Favorite Visual Studio Code extensions
Find some of my favorite Visual Studio Code extensions here, including screenshots and explanations why I think these are worth downloading.
Table of Contents
I previously wrote about Favorite Visual Studio Code Extensions for Azure. This post was well-received but focused mainly on Azure-related extensions.
In this post, I want to line up all the favorite extensions I use for enhancing my productivity working with Visual Studio Code. There is, of course, an (almost) endless list of extensions available. However, these are the ones I recommend.
These extensions are not for a specific programming language. Instead, this post focuses on productivity in general, whether you are working with code, documentation, or just using it as an editor for everything.
Bracket Colorization - Find that matching bracket
Visual Studio Code now comes with a built-in capability to do this type of color matching, and it appears to be a lot faster than the original. However, with a limited feature set in comparison.
I relied on this heavily in the past, and it does make a difference. Download the Bracket Pair Colorizer extension, and you're set.
You can also configure the brackets', and it will look different depending on what theme you use for VS Code. Here is an example of the differentiation of colors in action to allow an easier way for the eye to discover the logic.
- Bracket pair colorization 10,000x faster (Visual Studio Code blog)
- Pair Bracket Colorizer 2 (Visual Studio Code Marketplace)
Auto Rename Tag - Helps you rename the paired tag
I like the simplicity of this one. We often find ourselves in the editor and need to change from one tag to another. Unfortunately, the paired tag doesn't get modified most of the time.
The Auto Rename Tag extension helps you automatically modify the closing or starting tag.
In my example, I am modifying an h3 tag to h5, which automatically ensures that the closing tag (or starting tag) is also updated. It's silly how simple this is, but it's precious for my productivity when editing markup.
- Auto Rename Tag (Visual Studio Code Marketplace)
Prettier - Formats your code to make it prettier
There is a reason the Prettier extension has more than 19,000,000 downloads as I'm typing this.
Currently, these are the only languages supported by this extension:
When you have changed your default Formatter in VS Code, you can start formatting your documents:
I'm listing my favorite parts of this extension, but the list goes on. I implore you to check it out.
- Follow industry conventions for code, making it more readable for the next person to look at it.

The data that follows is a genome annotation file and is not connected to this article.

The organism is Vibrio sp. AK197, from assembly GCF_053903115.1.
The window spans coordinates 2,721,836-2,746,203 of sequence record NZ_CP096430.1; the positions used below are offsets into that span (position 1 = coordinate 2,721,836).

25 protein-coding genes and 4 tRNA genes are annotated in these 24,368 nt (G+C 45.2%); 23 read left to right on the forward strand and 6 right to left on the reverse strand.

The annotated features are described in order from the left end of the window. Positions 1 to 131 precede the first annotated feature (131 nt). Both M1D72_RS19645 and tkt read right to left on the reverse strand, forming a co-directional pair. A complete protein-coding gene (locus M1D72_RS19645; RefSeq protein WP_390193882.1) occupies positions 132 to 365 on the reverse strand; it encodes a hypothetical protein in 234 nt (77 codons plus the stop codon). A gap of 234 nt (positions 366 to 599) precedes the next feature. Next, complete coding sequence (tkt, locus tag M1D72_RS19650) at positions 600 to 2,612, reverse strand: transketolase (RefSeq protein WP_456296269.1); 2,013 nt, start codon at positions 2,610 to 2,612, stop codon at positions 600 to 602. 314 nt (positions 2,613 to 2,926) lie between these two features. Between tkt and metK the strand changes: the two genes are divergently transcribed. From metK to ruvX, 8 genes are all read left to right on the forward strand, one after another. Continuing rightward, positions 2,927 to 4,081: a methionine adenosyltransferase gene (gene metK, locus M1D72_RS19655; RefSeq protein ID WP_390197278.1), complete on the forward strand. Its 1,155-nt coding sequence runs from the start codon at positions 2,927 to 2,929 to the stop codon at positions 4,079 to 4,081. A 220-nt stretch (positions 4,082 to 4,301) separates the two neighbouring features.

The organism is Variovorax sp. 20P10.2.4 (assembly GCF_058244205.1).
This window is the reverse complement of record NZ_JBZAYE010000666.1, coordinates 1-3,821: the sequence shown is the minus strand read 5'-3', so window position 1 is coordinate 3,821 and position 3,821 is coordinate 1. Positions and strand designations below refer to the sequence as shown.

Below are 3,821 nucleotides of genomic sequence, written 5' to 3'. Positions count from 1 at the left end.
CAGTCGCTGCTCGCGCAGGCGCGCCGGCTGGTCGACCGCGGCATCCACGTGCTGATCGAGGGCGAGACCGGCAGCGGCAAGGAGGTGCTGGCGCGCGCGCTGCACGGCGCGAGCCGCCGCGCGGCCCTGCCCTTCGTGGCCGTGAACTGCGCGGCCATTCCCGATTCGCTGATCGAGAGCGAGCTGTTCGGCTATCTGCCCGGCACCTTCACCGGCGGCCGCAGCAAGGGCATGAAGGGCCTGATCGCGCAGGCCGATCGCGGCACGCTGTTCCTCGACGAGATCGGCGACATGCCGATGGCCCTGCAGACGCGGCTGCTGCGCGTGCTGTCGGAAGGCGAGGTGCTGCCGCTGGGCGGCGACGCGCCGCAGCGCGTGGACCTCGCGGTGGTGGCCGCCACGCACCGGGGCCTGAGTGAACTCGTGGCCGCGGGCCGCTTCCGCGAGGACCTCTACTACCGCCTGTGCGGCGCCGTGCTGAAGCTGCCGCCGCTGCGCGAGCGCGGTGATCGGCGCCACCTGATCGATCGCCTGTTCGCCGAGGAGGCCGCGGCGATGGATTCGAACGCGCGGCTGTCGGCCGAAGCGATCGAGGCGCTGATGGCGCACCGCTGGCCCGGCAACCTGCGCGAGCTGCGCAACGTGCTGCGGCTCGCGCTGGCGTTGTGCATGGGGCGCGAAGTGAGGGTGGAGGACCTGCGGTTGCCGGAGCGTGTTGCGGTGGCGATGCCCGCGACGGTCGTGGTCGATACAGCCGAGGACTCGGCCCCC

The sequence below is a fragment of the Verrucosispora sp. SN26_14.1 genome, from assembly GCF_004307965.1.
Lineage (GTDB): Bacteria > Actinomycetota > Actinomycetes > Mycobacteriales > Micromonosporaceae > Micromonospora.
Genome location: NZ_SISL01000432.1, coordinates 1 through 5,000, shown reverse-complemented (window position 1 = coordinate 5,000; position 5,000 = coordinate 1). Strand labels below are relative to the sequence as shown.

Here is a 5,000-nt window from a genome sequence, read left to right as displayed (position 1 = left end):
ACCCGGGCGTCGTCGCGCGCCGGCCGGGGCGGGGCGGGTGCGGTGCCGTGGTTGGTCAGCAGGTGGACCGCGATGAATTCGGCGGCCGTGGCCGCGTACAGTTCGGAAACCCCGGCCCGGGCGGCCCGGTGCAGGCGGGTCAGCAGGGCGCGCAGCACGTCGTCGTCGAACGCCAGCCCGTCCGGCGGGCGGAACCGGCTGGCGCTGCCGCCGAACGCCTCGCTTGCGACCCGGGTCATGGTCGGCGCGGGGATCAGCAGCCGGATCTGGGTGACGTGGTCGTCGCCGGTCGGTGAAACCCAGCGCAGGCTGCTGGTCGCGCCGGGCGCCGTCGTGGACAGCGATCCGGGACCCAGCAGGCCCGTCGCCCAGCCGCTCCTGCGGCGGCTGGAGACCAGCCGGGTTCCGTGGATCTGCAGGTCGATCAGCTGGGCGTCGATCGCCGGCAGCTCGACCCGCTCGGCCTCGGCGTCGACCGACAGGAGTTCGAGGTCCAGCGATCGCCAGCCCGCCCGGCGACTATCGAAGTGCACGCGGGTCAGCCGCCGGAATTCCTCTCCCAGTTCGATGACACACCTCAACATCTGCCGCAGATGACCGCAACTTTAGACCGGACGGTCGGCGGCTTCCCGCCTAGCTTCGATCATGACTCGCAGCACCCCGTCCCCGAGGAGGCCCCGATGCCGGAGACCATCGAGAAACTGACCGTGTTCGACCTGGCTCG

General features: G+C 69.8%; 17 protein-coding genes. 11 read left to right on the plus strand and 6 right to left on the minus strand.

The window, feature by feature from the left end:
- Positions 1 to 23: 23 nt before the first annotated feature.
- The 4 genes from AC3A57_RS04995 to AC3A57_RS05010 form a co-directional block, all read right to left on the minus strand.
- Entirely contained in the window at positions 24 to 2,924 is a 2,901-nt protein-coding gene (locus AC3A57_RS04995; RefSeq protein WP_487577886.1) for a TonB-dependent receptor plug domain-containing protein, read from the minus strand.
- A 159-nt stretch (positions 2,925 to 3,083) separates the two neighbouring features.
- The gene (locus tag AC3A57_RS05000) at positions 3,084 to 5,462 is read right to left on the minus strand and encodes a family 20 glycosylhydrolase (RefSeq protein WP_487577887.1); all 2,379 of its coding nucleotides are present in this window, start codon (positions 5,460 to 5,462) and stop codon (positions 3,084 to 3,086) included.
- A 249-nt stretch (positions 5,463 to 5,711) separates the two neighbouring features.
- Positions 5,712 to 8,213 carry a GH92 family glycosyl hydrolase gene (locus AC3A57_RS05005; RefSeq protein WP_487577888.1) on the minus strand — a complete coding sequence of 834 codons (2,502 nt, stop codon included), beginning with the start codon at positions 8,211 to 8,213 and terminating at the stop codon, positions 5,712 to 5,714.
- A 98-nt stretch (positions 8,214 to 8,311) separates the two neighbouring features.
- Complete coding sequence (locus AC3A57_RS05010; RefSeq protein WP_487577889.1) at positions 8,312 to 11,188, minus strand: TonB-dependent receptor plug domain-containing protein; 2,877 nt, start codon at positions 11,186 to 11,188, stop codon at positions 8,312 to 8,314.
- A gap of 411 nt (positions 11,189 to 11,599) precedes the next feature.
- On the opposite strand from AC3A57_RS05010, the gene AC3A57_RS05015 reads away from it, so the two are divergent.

- We can easily create an environment where everyone conforms to the same code standards across your team(s).
- Write consistent code with a consistent style. Whether flying solo or working in a team, consistency is key to any code and content maintenance.
- Make code reviews more fun - for yourself and your colleagues. When the code is readable by everyone in a format your team agrees on, it becomes easier to work through code reviews effectively, individually or as a team.
- Prettier (Visual Studio Code Marketplace)
CodeSnap - Beautiful code snippets as images
Have you ever seen tweets and other social media shares of code snippets that look great? There are plenty of ways to create them, and one that I like in particular is CodeSnap.
Using this extension is easy; and it generates and saves images based on the selected code blocks, and they are ready to be shared with your network.
Because it follows your Visual Studio Code theme, it produces code snippets that align with your editor experience. You can customize how the snippet should look by customizing the theme you are using!
- CodeSnap (VS Code Marketplace)
indent-rainbow - visualize the indented lines
Okay, another super simple idea that helps with navigating the files you are modifying.
- indent-rainbow (Visual Studio Code Marketplace)
Git Graph - Visualize your git history in VS Code
I have always enjoyed visualizing things, and the git log is no exception. I have used many different tools for working with Git, but these days I'm using either Windows Terminal (command line git), Visual Studio, or Visual Studio Code.
With Visual Studio Code and the Git Graph extension, we get this beautiful visualization of our Git history.
- Git Graph (Visual Studio Code Marketplace)
vscode-icons - Light up your directory tree
Another simple yet very effective extension is vscode-icons. Bring some life into your directory tree, and put familiar icons on the navigation structure.
You can see the vscode-icons extension enabled in the screenshot below, visualizing the folders and file types better than the native built-in configuration. This extension can help make it easier to navigate your projects.
Markdownlint - Write your markdown correctly.
Many of us are working with many Markdown files. When you edit them using Visual Studio Code, the markdownlint extension helps you properly format the files according to standard practices.
The list of extensions goes on, but I will end it here to keep it digestible. These are some of my favorite extensions, and I wanted to share them as I've had questions over the years about several of the extensions I'm using.
Don't forget about the Favorite Visual Studio Code Extensions for Azure, which discusses Microsoft Azure-related extensions. It's a very beneficial post if you are in this space.
Thanks for tuning in!